Don't get screwed by Microsoft Office Live Small Business - Review

In todays' New York Times, David Pogue reviewed an updated version of Microsoft's Office Live Small Business, a suite of online services for making websites (I'm simplifying a bit). He failed to point out an important defensive computing aspect of any website, divorcing it from the domain name registration. In addition, trusting Microsoft to handle […]

In todays' New York Times, David Pogue reviewed an updated version of Microsoft's Office Live Small Business, a suite of online services for making websites (I'm simplifying a bit).

He failed to point out an important defensive computing aspect of any website, divorcing it from the domain name registration. In addition, trusting Microsoft to handle domain registration is not your best option. To fully understand this, some background is required.

A domain name, such as CNET.com or JavaTester.org is a unique name on the Internet, one that is used for both e-mail and a Web site. Conceptually speaking, all domains are registered in a big master file in the sky. Hundreds of companies, called registrars, are authorized to register domains into this huge master file. Registrars offer many services, but simply registering a domain name ranges from roughly $9 to $35 a year.

Associated with each domain is a pointer to the computer running the Web site and a pointer to the computer that receives e-mail sent to the domain. The pointer system is called DNS, for Domain Name System. The pointers are indirect. That is, rather than pointing directly to the computer(s) with the Web site or e-mail, they point instead to server computers running DNS software.* A company that hosts Web sites is obliged to run a DNS server computer to handle the finger-pointing for all the Web sites under its control.

A small business setting up a new Web site is likely to be tempted by the one-stop shopping offered by Office Live Small Business. Many registrars host Web sites and any company hosting a Web site will also register a domain name. But, you are better off getting these services from different companies.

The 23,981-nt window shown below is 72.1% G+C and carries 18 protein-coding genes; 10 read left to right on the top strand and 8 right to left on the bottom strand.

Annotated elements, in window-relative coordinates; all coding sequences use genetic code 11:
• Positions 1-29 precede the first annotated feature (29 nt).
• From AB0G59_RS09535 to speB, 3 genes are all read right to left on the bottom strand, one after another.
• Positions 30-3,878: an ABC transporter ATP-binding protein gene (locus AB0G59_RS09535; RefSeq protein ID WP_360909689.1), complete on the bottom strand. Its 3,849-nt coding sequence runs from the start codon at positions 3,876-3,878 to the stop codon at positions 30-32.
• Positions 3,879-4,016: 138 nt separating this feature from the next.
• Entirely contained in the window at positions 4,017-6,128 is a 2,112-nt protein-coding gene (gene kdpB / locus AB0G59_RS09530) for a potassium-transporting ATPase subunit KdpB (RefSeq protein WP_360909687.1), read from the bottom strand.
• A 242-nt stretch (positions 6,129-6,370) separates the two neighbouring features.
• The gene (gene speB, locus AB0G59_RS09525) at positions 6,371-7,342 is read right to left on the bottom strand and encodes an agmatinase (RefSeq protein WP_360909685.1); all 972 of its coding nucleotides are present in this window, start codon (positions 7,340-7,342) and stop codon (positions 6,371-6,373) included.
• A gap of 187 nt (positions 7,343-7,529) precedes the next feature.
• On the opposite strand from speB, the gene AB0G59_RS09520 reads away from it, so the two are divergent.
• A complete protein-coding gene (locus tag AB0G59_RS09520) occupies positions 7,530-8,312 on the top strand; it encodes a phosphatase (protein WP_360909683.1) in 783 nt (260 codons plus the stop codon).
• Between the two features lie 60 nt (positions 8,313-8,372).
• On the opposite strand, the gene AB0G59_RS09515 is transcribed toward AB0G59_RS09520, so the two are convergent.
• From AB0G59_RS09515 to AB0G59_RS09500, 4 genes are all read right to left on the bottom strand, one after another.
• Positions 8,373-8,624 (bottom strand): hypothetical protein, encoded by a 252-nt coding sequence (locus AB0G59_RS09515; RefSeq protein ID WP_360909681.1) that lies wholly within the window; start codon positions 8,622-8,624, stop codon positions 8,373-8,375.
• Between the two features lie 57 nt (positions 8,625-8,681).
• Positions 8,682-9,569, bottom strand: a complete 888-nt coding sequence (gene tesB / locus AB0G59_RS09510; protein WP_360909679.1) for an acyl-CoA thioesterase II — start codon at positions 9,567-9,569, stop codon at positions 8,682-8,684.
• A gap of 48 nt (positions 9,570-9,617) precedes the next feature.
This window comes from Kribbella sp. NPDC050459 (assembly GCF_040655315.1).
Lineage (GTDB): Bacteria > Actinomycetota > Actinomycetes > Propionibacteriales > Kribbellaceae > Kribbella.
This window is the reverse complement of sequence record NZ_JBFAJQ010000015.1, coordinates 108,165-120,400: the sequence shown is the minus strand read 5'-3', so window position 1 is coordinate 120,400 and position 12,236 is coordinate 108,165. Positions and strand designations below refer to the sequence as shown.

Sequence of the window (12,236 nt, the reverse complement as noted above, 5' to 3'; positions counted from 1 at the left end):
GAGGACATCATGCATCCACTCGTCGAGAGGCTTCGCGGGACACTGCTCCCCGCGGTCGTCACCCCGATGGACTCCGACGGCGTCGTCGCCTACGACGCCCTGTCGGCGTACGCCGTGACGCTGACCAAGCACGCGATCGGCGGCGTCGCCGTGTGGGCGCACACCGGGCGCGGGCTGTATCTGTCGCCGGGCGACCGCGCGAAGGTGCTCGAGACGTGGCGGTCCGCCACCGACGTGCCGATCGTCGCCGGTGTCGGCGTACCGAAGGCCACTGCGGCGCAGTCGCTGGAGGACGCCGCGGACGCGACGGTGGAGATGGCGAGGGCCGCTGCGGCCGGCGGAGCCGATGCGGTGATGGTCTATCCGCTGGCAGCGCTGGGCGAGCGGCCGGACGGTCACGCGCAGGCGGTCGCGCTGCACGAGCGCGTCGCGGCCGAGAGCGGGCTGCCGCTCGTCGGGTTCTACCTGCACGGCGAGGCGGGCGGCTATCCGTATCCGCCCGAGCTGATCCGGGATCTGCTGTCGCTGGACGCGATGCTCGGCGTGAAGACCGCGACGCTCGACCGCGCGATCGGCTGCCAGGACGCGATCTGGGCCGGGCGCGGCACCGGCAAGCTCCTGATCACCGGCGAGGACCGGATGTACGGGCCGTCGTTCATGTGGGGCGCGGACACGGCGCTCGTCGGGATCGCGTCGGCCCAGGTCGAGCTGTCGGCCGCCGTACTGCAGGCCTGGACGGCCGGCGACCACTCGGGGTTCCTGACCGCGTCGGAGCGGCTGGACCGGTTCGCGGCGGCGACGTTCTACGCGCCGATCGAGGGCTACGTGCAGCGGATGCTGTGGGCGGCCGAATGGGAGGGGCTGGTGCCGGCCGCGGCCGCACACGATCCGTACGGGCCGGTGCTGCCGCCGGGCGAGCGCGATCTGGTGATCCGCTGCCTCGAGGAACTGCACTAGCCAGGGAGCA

My JavaTester.org Web site, for example, is hosted at a company called A2 Hosting and the domain is registered with GoDaddy. A2 runs a pair of DNS server computers, ns1.a2webhosting.com and ns2.a2webhosting.com, which GoDaddy associates with the domain in the big master file in the sky. (If you want to impress your friends, the ns1 and ns2 computers are technically referred to as authoritative name servers.)

For one thing, using two companies makes it easier to switch Web site hosting companies in the future, should the need arise. More importantly though, it insures the domain is yours.

There have been times when a Web site hosting company registered a domain in their name rather than in the name of their customer. For example, instead of my JavaTester.org Web site being registered to me in the big master file, it would be registered to A2hosting.** In this case, it is not my domain, even though I paid for it. For a small business, this can be a really big deal.

What about e-mail? Companies hosting Web sites can also provide e-mail, as can most registrars. Then again, you don't need either one, you can have a third party handle e-mail for your domain.

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Microsoft, Office Live, SB, Small Business, Office Live Small Business, DNS, Domain, Domain Name System, GoDaddy, Registrar, Reviews